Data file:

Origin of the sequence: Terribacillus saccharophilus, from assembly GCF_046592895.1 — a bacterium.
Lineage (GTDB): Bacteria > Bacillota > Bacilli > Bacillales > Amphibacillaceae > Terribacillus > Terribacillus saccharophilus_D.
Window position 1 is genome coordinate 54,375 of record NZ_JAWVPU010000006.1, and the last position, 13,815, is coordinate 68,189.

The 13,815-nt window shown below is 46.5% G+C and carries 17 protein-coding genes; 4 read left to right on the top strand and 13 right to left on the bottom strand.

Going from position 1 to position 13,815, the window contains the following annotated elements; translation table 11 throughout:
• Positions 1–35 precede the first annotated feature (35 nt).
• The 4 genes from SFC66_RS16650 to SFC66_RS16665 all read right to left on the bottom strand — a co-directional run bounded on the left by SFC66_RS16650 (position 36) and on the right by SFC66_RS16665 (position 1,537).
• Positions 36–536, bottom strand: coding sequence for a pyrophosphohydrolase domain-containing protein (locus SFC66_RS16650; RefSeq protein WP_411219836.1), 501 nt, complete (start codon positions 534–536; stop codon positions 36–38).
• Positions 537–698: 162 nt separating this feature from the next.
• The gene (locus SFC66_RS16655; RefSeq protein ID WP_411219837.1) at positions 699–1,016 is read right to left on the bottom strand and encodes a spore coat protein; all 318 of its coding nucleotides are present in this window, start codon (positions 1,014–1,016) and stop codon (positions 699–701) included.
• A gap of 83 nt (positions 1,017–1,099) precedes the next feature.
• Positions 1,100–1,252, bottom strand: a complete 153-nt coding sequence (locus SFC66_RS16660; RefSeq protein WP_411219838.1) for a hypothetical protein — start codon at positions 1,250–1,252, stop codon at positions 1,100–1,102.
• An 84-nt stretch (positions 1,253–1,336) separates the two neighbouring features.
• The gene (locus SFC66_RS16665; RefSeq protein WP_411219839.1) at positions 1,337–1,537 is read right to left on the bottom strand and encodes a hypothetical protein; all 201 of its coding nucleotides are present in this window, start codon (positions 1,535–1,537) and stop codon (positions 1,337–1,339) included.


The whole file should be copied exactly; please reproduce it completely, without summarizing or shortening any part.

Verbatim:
Origin of the sequence: Terribacillus saccharophilus, from assembly GCF_046592895.1 — a bacterium.
Lineage (GTDB): Bacteria > Bacillota > Bacilli > Bacillales > Amphibacillaceae > Terribacillus > Terribacillus saccharophilus_D.
Window position 1 is genome coordinate 54,375 of record NZ_JAWVPU010000006.1, and the last position, 13,815, is coordinate 68,189.

The 13,815-nt window shown below is 46.5% G+C and carries 17 protein-coding genes; 4 read left to right on the top strand and 13 right to left on the bottom strand.

Going from position 1 to position 13,815, the window contains the following annotated elements; translation table 11 throughout:
• Positions 1–35 precede the first annotated feature (35 nt).
• The 4 genes from SFC66_RS16650 to SFC66_RS16665 all read right to left on the bottom strand — a co-directional run bounded on the left by SFC66_RS16650 (position 36) and on the right by SFC66_RS16665 (position 1,537).
• Positions 36–536, bottom strand: coding sequence for a pyrophosphohydrolase domain-containing protein (locus SFC66_RS16650; RefSeq protein WP_411219836.1), 501 nt, complete (start codon positions 534–536; stop codon positions 36–38).
• Positions 537–698: 162 nt separating this feature from the next.
• The gene (locus SFC66_RS16655; RefSeq protein ID WP_411219837.1) at positions 699–1,016 is read right to left on the bottom strand and encodes a spore coat protein; all 318 of its coding nucleotides are present in this window, start codon (positions 1,014–1,016) and stop codon (positions 699–701) included.
• A gap of 83 nt (positions 1,017–1,099) precedes the next feature.
• Positions 1,100–1,252, bottom strand: a complete 153-nt coding sequence (locus SFC66_RS16660; RefSeq protein WP_411219838.1) for a hypothetical protein — start codon at positions 1,250–1,252, stop codon at positions 1,100–1,102.
• An 84-nt stretch (positions 1,253–1,336) separates the two neighbouring features.
• The gene (locus SFC66_RS16665; RefSeq protein WP_411219839.1) at positions 1,337–1,537 is read right to left on the bottom strand and encodes a hypothetical protein; all 201 of its coding nucleotides are present in this window, start codon (positions 1,535–1,537) and stop codon (positions 1,337–1,339) included.